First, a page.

Free schools ‘appeal to minorities’

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FREE schools appeal more to parents from minority ethnic communities than white parents, according to a new poll.

The New Schools Network, a charity which supports the creation of free schools, has published new figures which shows that 83 per cent of “black and other minority ethnic” (BME) parents said they would consider sending their child to one compared with 58 per cent of white parents.

BME parents were also said to be more supportive of the idea of free schools.

Free schools have been one of the Government’s flagship policies, with the coalition hailing them as a chance for communities to set up their own parent-led schools.

But since 2011 free schools have also been set up by existing schools, teachers and faith groups, with some private schools even converting to the state system.

The policy allows groups to set up new schools if they can prove to the Department for Education that they have parental demand. Like academies they are autonomous and not part of a local council education authority.

Academies and free schools have great freedom over areas such as the curriculum, timetable and staff pay.

Commenting on the poll’s findings, the New Schools Network’s director, Natalie Evans, said: “Free schools can only be created where they are wanted by parents and our opinion poll reflects what is happening on the ground.

“Free schools have emerged most strongly in neighbourhoods with higher proportions of black and other ethnic minority groups and have proved extremely popular with non-white families. At a primary level, researchers found that white children made up only a third of the free school population, which is less than half the national average in England.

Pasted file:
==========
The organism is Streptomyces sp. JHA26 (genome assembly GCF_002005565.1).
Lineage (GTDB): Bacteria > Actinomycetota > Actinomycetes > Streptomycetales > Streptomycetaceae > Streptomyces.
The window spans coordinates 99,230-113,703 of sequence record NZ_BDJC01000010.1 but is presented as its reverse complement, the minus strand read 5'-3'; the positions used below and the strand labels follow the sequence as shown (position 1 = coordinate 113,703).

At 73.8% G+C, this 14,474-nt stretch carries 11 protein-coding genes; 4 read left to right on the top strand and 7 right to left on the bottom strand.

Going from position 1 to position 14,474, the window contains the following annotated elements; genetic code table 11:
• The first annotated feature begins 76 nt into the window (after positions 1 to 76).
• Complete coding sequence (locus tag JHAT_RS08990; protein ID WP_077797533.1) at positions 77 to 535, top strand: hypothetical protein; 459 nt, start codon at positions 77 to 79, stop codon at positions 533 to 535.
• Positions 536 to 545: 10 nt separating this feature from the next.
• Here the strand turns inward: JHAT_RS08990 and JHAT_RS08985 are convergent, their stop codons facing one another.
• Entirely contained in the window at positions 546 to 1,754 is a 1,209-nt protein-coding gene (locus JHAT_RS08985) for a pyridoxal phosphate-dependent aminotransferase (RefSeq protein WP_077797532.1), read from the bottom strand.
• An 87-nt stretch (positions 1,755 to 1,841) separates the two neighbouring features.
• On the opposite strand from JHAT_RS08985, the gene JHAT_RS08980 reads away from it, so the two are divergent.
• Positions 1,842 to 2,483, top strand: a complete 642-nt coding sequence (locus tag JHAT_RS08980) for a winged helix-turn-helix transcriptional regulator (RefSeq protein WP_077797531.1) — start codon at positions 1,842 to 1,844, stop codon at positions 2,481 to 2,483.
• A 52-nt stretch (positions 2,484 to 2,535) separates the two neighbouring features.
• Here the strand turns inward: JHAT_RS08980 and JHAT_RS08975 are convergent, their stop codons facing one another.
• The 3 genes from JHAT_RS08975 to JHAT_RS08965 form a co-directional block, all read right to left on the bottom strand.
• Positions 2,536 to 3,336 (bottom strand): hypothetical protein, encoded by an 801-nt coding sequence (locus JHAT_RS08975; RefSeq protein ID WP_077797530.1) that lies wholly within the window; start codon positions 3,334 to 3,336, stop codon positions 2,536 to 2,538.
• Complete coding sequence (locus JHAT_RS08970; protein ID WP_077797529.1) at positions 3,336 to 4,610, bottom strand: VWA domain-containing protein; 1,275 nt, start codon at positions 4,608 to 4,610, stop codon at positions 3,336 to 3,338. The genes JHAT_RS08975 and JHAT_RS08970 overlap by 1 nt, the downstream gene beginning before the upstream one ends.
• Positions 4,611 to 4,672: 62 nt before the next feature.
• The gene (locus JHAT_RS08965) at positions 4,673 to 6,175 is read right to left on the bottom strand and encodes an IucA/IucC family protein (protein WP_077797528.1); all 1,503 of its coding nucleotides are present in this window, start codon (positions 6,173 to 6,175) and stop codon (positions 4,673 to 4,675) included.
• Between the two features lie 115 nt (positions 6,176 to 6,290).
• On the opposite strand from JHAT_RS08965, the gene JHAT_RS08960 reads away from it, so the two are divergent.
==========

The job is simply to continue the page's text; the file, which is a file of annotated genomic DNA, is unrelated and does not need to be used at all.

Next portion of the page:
“We know that there is an acute shortage of places in many parts of the country, but this survey confirms that there is also a considerable shortage of good school places full stop.

“With 1.4 million families not able to send their child to their school of first choice, we cannot afford to ignore the case for new schools – both in areas where there is a shortfall of places and in areas where what is currently on offer is falling short.”

Research last month found that free schools have emerged most strongly in neighbourhoods with high proportions of non-white children, compared with the national average.

A report by the Centre for Learning and Life Chances (LLAKES) at the Institute of Education examined the intakes of 88 primary and 63 secondary free schools which had opened by September last year.

It suggested the high number of ethnic minority pupils in free schools was probably linked to the relatively high number of non-Christian faith free schools.

It said that 17 per cent of faith-based free schools were non-Christian at secondary level and at primary school the figure was nine per cent. This is much higher than the national figure for all state faith schools where less than one per cent are non-Christian.

The report also found that, although free schools were opening up in disadvantaged neighbourhoods, they were educating fewer poor children on average.

It also suggested that many of the primary-age youngsters attending free schools have higher levels of previous achievement than the national average .

There are now almost 20 free schools open across Yorkshire. So far only six have been inspected by Ofsted and it has found that half of these require improvement.